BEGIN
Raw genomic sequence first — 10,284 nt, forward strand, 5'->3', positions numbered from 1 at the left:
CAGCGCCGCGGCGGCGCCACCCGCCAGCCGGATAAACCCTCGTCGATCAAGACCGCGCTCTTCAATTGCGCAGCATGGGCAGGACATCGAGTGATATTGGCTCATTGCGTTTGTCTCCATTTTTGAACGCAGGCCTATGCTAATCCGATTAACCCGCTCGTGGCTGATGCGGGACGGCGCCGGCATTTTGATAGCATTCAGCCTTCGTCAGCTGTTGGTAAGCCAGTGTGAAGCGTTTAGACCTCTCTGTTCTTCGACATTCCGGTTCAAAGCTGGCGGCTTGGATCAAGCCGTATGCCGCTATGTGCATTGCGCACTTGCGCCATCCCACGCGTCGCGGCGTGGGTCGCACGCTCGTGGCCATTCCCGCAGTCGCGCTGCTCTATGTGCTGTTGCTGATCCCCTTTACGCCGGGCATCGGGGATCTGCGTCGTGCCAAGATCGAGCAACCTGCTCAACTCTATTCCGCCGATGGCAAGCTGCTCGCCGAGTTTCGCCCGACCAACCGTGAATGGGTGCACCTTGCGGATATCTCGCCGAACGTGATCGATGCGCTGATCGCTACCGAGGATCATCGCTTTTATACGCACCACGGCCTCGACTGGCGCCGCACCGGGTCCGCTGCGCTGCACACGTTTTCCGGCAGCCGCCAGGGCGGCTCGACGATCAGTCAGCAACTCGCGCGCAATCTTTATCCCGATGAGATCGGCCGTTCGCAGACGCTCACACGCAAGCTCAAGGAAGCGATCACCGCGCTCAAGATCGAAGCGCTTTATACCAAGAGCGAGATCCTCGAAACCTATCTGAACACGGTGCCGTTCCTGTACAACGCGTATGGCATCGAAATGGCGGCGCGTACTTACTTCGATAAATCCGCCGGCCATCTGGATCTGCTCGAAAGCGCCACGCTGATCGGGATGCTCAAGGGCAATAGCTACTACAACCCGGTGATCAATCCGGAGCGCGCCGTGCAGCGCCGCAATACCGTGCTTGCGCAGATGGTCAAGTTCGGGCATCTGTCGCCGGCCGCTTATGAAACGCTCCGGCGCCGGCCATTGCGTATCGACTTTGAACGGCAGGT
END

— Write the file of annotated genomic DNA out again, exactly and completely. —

Raw genomic sequence first — 10,284 nt, forward strand, 5'->3', positions numbered from 1 at the left:
CAGCGCCGCGGCGGCGCCACCCGCCAGCCGGATAAACCCTCGTCGATCAAGACCGCGCTCTTCAATTGCGCAGCATGGGCAGGACATCGAGTGATATTGGCTCATTGCGTTTGTCTCCATTTTTGAACGCAGGCCTATGCTAATCCGATTAACCCGCTCGTGGCTGATGCGGGACGGCGCCGGCATTTTGATAGCATTCAGCCTTCGTCAGCTGTTGGTAAGCCAGTGTGAAGCGTTTAGACCTCTCTGTTCTTCGACATTCCGGTTCAAAGCTGGCGGCTTGGATCAAGCCGTATGCCGCTATGTGCATTGCGCACTTGCGCCATCCCACGCGTCGCGGCGTGGGTCGCACGCTCGTGGCCATTCCCGCAGTCGCGCTGCTCTATGTGCTGTTGCTGATCCCCTTTACGCCGGGCATCGGGGATCTGCGTCGTGCCAAGATCGAGCAACCTGCTCAACTCTATTCCGCCGATGGCAAGCTGCTCGCCGAGTTTCGCCCGACCAACCGTGAATGGGTGCACCTTGCGGATATCTCGCCGAACGTGATCGATGCGCTGATCGCTACCGAGGATCATCGCTTTTATACGCACCACGGCCTCGACTGGCGCCGCACCGGGTCCGCTGCGCTGCACACGTTTTCCGGCAGCCGCCAGGGCGGCTCGACGATCAGTCAGCAACTCGCGCGCAATCTTTATCCCGATGAGATCGGCCGTTCGCAGACGCTCACACGCAAGCTCAAGGAAGCGATCACCGCGCTCAAGATCGAAGCGCTTTATACCAAGAGCGAGATCCTCGAAACCTATCTGAACACGGTGCCGTTCCTGTACAACGCGTATGGCATCGAAATGGCGGCGCGTACTTACTTCGATAAATCCGCCGGCCATCTGGATCTGCTCGAAAGCGCCACGCTGATCGGGATGCTCAAGGGCAATAGCTACTACAACCCGGTGATCAATCCGGAGCGCGCCGTGCAGCGCCGCAATACCGTGCTTGCGCAGATGGTCAAGTTCGGGCATCTGTCGCCGGCCGCTTATGAAACGCTCCGGCGCCGGCCATTGCGTATCGACTTTGAACGGCAGGT